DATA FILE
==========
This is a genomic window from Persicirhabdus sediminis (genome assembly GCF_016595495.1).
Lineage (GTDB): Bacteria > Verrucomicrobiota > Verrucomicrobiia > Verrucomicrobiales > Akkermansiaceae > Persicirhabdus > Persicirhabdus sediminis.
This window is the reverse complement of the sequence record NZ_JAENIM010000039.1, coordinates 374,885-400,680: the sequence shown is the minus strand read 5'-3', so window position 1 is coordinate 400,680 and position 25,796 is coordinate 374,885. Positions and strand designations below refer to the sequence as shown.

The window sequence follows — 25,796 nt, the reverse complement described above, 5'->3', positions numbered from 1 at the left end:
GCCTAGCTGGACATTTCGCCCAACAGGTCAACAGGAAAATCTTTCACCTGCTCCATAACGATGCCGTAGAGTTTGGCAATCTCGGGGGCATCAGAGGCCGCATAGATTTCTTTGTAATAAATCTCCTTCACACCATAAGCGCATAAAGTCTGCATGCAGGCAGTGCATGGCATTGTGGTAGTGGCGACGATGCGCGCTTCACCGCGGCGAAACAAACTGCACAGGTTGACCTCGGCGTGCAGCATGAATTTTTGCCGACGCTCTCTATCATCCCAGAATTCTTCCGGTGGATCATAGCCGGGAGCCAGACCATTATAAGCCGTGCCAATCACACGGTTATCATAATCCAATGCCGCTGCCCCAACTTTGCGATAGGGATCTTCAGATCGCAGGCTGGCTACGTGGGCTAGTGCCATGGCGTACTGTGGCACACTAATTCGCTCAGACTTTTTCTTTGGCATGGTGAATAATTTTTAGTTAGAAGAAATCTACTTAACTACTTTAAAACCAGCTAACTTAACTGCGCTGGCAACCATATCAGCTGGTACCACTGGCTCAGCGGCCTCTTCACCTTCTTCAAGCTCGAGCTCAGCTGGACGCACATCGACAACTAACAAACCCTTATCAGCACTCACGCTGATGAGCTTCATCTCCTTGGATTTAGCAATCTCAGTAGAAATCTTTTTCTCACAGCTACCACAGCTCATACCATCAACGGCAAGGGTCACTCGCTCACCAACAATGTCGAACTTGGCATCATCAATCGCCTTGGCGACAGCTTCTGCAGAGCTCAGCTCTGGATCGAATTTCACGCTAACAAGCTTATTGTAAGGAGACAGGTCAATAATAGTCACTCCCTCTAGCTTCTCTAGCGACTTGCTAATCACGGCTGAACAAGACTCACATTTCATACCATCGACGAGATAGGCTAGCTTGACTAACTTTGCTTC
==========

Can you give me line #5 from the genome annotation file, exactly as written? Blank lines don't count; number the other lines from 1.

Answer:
GCCTAGCTGGACATTTCGCCCAACAGGTCAACAGGAAAATCTTTCACCTGCTCCATAACGATGCCGTAGAGTTTGGCAATCTCGGGGGCATCAGAGGCCGCATAGATTTCTTTGTAATAAATCTCCTTCACACCATAAGCGCATAAAGTCTGCATGCAGGCAGTGCATGGCATTGTGGTAGTGGCGACGATGCGCGCTTCACCGCGGCGAAACAAACTGCACAGGTTGACCTCGGCGTGCAGCATGAATTTTTGCCGACGCTCTCTATCATCCCAGAATTCTTCCGGTGGATCATAGCCGGGAGCCAGACCATTATAAGCCGTGCCAATCACACGGTTATCATAATCCAATGCCGCTGCCCCAACTTTGCGATAGGGATCTTCAGATCGCAGGCTGGCTACGTGGGCTAGTGCCATGGCGTACTGTGGCACACTAATTCGCTCAGACTTTTTCTTTGGCATGGTGAATAATTTTTAGTTAGAAGAAATCTACTTAACTACTTTAAAACCAGCTAACTTAACTGCGCTGGCAACCATATCAGCTGGTACCACTGGCTCAGCGGCCTCTTCACCTTCTTCAAGCTCGAGCTCAGCTGGACGCACATCGACAACTAACAAACCCTTATCAGCACTCACGCTGATGAGCTTCATCTCCTTGGATTTAGCAATCTCAGTAGAAATCTTTTTCTCACAGCTACCACAGCTCATACCATCAACGGCAAGGGTCACTCGCTCACCAACAATGTCGAACTTGGCATCATCAATCGCCTTGGCGACAGCTTCTGCAGAGCTCAGCTCTGGATCGAATTTCACGCTAACAAGCTTATTGTAAGGAGACAGGTCAATAATAGTCACTCCCTCTAGCTTCTCTAGCGACTTGCTAATCACGGCTGAACAAGACTCACATTTCATACCATCGACGAGATAGGCTAGCTTGACTAACTTTGCTTC